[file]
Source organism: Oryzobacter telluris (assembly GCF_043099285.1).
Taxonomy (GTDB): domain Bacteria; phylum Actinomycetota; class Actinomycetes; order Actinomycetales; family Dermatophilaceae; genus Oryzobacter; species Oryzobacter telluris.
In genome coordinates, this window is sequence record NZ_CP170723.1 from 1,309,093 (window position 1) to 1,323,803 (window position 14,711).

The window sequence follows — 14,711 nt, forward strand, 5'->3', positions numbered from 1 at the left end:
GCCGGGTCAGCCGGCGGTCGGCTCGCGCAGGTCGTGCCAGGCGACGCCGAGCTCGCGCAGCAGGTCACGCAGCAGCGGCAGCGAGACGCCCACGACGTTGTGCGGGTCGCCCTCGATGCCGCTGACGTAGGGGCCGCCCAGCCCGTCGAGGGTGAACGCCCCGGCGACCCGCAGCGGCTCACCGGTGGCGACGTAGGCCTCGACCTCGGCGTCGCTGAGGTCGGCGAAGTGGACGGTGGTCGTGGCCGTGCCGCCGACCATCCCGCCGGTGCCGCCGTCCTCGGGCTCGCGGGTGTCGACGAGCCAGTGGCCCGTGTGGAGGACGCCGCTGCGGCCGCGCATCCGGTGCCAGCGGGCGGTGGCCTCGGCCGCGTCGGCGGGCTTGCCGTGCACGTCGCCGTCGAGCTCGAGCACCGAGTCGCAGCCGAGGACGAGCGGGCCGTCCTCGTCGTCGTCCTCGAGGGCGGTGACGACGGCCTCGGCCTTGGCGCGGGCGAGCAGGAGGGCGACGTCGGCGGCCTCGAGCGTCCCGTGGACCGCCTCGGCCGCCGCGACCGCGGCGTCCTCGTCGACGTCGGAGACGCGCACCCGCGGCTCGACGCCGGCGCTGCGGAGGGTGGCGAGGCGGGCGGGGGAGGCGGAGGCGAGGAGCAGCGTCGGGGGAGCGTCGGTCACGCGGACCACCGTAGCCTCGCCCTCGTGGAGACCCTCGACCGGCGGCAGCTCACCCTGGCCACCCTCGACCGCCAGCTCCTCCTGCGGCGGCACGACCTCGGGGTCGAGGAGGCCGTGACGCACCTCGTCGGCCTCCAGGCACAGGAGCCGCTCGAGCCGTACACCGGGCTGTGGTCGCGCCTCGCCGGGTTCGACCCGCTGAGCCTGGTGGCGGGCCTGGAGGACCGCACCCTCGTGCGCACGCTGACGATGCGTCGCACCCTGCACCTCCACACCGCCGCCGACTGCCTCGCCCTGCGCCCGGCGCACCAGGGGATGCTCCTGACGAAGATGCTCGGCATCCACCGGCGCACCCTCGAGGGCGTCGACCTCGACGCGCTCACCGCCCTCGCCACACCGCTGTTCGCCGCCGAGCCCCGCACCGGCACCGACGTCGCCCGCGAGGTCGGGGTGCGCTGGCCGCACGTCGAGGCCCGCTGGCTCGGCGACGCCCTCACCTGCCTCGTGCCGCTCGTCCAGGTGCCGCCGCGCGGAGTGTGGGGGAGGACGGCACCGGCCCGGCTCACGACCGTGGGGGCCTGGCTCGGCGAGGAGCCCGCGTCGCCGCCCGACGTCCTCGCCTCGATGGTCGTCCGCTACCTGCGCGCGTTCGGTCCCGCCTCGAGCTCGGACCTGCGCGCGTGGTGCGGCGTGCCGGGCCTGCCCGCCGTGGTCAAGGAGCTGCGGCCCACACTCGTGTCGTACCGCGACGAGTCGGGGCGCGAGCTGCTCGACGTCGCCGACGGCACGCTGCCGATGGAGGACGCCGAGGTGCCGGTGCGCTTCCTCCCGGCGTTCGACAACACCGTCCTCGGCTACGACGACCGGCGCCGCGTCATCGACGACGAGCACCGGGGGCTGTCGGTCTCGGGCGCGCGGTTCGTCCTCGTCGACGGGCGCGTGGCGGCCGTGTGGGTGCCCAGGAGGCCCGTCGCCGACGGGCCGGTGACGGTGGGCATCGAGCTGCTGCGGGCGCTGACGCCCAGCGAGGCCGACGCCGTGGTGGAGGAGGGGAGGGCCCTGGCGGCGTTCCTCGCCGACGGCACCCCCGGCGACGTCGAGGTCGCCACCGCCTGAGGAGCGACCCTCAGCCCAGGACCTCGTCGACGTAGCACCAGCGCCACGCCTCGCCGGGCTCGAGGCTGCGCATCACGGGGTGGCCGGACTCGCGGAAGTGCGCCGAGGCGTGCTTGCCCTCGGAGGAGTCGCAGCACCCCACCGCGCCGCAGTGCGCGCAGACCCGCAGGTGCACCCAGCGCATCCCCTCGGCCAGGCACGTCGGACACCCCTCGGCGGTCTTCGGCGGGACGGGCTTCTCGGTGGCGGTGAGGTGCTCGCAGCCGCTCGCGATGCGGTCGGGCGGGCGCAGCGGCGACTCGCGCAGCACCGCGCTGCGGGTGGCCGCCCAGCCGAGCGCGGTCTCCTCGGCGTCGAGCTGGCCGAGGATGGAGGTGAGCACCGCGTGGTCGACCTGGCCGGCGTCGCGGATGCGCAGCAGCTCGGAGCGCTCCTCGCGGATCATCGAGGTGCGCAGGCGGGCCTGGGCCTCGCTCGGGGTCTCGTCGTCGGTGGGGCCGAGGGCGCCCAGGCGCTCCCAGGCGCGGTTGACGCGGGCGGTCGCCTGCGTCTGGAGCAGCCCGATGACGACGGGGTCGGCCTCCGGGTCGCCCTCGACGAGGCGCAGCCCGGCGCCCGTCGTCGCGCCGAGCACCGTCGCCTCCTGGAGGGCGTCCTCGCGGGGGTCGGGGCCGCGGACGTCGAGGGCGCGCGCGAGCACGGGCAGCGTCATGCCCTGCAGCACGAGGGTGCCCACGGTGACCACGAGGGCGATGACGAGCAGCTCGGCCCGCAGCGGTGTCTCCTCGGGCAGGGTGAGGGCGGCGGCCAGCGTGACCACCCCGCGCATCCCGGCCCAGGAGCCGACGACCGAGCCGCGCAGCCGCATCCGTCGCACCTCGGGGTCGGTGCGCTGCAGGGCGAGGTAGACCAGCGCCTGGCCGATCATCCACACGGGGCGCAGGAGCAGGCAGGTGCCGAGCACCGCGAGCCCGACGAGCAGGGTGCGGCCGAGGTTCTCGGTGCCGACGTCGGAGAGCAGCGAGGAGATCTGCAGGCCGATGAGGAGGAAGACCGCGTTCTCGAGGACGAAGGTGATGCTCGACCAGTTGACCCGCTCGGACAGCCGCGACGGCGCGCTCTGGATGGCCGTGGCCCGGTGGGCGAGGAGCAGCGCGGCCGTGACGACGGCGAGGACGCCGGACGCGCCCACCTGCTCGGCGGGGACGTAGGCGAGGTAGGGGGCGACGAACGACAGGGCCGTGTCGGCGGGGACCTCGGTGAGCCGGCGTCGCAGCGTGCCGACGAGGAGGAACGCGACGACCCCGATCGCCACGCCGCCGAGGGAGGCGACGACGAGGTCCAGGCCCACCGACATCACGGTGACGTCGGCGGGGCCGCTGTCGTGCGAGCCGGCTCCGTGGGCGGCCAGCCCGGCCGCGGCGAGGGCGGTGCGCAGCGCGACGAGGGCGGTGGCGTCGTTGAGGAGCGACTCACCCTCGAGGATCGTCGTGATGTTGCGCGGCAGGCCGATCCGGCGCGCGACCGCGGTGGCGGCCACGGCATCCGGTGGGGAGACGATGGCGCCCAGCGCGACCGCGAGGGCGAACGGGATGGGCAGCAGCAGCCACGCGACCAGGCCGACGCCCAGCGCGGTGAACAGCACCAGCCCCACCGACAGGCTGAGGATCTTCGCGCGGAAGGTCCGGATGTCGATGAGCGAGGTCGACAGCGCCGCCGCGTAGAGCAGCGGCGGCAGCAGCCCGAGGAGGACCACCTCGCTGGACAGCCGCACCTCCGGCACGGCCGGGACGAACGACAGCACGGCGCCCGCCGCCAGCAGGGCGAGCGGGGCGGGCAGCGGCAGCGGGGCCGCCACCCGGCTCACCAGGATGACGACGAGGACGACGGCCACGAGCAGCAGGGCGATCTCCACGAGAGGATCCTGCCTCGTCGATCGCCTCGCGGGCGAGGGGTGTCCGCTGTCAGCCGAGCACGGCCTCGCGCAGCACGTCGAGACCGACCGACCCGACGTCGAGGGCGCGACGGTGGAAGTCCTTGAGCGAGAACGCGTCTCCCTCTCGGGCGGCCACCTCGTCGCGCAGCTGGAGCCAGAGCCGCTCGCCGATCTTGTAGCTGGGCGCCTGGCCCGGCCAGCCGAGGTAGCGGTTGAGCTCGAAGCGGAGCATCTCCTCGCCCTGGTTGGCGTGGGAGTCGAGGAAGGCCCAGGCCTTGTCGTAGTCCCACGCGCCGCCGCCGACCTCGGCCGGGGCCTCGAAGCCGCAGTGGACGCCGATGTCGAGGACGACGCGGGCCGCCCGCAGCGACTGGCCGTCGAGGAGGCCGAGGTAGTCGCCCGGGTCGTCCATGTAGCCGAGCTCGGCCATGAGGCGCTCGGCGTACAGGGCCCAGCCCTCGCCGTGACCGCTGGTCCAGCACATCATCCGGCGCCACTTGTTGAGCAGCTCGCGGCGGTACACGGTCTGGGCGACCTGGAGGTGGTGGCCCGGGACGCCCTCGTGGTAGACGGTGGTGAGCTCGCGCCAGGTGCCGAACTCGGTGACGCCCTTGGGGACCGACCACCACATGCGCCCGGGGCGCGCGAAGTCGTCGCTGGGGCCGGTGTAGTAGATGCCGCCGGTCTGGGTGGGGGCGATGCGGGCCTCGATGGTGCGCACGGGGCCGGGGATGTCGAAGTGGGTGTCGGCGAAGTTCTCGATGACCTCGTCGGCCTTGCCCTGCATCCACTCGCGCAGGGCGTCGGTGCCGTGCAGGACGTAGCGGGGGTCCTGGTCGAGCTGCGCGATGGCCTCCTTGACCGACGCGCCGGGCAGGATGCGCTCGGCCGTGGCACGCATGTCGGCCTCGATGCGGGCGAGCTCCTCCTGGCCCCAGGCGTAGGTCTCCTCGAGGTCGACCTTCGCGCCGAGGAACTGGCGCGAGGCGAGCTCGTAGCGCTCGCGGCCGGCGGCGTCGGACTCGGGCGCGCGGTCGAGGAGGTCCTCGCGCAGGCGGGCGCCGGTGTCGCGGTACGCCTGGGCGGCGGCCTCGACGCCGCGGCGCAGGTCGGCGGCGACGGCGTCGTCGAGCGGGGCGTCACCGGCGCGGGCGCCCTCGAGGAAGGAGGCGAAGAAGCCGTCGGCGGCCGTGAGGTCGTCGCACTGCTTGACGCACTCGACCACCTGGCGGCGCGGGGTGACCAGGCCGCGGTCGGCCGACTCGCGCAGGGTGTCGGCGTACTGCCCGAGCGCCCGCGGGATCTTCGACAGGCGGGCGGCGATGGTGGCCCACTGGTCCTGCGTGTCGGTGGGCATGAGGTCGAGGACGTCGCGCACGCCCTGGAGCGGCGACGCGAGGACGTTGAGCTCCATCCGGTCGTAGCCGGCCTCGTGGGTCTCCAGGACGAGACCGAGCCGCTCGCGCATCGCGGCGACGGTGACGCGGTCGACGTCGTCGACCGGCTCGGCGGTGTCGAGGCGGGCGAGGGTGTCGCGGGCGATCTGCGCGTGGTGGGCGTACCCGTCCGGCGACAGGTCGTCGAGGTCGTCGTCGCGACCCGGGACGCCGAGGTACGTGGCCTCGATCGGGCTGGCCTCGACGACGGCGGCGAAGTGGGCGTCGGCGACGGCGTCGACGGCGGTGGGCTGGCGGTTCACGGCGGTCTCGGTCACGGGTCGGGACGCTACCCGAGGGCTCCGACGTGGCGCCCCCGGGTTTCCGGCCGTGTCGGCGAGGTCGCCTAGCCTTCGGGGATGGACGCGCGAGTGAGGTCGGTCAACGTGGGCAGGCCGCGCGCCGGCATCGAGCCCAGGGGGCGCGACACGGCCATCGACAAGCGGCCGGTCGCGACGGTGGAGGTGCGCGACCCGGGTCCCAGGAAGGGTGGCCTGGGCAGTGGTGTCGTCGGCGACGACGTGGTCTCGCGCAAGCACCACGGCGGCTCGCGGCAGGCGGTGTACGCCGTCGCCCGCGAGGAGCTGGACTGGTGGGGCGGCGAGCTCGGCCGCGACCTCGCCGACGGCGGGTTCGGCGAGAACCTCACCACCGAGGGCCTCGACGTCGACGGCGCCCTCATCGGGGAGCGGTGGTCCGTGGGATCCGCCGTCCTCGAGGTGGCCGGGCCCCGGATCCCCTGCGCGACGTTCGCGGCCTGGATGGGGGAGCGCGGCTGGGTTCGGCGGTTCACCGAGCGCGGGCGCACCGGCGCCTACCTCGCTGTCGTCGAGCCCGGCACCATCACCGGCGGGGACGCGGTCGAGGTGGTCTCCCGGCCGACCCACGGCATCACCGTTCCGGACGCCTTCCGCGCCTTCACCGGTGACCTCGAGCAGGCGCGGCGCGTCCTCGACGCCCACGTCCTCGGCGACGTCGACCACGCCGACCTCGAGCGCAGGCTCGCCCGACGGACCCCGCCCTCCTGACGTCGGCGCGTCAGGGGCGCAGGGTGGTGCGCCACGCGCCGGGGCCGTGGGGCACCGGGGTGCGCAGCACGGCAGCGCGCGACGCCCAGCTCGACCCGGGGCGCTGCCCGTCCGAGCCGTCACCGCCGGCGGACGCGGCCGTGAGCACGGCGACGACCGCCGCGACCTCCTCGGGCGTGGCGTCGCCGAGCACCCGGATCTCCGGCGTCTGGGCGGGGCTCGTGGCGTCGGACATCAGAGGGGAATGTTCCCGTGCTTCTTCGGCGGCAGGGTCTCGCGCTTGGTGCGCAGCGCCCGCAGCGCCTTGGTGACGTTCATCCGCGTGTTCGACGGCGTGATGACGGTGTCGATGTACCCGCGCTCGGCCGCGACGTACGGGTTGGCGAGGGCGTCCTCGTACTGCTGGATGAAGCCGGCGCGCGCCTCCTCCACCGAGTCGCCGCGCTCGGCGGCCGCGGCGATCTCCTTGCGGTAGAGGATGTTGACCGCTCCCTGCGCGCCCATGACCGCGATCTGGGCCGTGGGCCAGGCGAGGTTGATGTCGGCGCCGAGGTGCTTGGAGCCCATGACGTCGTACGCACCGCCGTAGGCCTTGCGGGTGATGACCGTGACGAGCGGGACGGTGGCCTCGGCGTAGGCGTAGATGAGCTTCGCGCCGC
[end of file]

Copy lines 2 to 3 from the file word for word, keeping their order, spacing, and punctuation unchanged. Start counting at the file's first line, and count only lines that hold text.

Taxonomy (GTDB): domain Bacteria; phylum Actinomycetota; class Actinomycetes; order Actinomycetales; family Dermatophilaceae; genus Oryzobacter; species Oryzobacter telluris.
In genome coordinates, this window is sequence record NZ_CP170723.1 from 1,309,093 (window position 1) to 1,323,803 (window position 14,711).